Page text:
The Jewish News of Northern California, January 22, 2020
In a session led by Deborah Meyer of Moving Traditions, a Pennsylvania-based organization that creates b’nai mitzvah programs, participants walked to corners of the room to stand under signs that best described their own middle-school selves.
“We want to get ourselves in the place of, who was I, what was it like when I was 12 and 13?” Meyer told the group.
Serving a slightly older demographic, David Lieberman is a facilitator for Shevet, a program for high school-age boys at New York City’s Congregation B’nai Jeshurun. He said the arrangement helps them to explore masculinity in a safe space.
“What do boys need — in our context, it’s Jewish boys — in order to become themselves?” he asked.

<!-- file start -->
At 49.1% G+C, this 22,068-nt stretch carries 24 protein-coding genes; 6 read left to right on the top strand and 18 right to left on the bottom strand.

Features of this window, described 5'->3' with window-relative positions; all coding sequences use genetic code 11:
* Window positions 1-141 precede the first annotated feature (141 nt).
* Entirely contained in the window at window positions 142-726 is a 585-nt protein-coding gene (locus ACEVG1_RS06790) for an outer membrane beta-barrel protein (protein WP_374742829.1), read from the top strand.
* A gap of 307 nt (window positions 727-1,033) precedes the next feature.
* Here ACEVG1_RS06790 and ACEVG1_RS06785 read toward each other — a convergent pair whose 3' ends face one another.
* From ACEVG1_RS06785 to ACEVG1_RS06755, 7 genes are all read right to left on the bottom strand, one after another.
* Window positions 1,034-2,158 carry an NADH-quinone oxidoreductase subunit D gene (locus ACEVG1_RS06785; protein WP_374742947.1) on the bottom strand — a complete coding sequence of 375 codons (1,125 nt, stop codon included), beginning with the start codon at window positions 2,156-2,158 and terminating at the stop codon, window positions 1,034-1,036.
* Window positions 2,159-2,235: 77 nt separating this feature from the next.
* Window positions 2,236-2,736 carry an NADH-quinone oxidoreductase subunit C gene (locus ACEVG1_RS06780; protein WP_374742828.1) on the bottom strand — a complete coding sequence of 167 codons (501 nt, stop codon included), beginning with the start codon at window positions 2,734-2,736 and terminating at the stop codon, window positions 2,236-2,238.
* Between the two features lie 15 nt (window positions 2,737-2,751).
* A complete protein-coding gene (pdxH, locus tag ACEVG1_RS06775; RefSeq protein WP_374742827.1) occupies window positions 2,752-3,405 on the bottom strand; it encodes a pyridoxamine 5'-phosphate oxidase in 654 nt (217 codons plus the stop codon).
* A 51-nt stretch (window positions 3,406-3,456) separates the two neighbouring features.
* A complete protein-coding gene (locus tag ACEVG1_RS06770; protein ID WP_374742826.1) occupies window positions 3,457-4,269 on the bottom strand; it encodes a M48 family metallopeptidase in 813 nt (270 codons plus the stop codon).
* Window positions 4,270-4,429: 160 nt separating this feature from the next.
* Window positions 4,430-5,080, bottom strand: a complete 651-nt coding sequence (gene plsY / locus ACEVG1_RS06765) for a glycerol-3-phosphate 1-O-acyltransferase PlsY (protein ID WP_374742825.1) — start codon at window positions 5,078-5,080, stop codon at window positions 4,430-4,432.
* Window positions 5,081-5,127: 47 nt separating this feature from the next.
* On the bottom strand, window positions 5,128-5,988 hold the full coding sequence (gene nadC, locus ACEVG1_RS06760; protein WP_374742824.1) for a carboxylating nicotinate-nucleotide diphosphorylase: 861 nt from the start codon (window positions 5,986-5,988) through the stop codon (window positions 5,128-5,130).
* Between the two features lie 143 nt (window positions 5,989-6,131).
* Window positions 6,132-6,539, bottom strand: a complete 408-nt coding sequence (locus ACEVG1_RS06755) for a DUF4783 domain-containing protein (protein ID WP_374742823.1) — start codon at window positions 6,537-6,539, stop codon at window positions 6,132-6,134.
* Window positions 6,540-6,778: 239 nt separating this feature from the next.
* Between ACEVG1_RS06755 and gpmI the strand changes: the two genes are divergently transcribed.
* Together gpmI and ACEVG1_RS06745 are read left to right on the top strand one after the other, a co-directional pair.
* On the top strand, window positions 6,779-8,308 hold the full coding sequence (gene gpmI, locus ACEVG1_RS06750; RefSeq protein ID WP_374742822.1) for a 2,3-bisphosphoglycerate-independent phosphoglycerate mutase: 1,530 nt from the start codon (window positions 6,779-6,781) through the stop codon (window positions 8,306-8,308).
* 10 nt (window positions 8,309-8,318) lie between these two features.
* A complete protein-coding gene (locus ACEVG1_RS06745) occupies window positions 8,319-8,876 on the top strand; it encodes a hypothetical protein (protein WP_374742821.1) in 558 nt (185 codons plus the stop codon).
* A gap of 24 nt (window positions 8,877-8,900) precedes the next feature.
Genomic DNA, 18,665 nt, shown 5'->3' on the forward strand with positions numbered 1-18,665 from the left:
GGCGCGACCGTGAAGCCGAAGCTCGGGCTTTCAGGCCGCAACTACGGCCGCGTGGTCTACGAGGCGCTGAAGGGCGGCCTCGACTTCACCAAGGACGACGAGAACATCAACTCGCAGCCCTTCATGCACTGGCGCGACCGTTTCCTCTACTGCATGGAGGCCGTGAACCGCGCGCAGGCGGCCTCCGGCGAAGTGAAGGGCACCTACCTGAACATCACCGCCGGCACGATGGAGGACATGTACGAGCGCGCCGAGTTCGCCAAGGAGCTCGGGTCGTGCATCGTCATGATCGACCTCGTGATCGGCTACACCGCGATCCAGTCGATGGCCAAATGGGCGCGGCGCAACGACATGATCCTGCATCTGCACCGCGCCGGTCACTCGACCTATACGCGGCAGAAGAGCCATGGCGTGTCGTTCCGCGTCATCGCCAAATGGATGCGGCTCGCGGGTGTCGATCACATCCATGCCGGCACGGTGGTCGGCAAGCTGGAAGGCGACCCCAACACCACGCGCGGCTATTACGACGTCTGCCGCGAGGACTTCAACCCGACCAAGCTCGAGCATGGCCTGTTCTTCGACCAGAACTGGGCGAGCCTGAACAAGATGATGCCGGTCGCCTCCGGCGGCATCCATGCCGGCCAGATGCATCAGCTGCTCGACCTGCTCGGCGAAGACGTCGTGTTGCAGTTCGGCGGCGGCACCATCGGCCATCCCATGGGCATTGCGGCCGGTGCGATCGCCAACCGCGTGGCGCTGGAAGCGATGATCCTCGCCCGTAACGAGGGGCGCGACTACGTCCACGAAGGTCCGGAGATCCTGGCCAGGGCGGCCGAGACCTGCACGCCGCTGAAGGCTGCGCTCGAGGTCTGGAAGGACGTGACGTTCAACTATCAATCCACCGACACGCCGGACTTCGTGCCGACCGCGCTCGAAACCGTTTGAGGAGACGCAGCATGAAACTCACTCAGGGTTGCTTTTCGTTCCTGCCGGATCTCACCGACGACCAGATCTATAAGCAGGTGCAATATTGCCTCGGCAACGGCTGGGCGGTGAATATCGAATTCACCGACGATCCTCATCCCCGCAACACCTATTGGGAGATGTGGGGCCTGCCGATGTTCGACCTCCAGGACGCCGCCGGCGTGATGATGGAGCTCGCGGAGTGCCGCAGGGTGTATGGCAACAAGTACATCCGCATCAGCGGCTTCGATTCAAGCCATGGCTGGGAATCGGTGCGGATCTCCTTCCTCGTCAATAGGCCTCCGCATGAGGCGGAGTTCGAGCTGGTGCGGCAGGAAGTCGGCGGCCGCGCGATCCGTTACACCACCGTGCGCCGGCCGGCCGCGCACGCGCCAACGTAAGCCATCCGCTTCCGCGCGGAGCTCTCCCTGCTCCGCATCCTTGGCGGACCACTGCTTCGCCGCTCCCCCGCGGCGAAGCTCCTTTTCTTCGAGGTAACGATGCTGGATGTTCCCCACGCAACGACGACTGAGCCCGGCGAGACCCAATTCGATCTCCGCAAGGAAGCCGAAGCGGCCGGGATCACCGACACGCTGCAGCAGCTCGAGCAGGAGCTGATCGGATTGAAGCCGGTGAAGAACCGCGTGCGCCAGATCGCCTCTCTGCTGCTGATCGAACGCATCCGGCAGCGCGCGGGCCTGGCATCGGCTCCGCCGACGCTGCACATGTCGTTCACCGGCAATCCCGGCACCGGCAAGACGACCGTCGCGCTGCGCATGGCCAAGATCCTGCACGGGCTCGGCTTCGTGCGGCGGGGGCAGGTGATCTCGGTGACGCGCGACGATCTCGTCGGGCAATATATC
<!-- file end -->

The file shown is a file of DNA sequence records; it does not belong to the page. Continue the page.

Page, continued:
Lieberman said social isolation is a huge problem, with boys feeling increasingly disconnected from their feelings and embarrassed to confide in friends. At the same time, social pressures about acting “like a man” are ever-present.
“They’re being inundated with messages they are not unpacking or thinking critically about,” he said.
Shevet gives them a place to talk about what they see in the world, and what Jewish texts tell them about responsibility and adulthood. The program also teaches media literacy skills, which allow the teenagers to look more deeply at what society is communicating to and about them.
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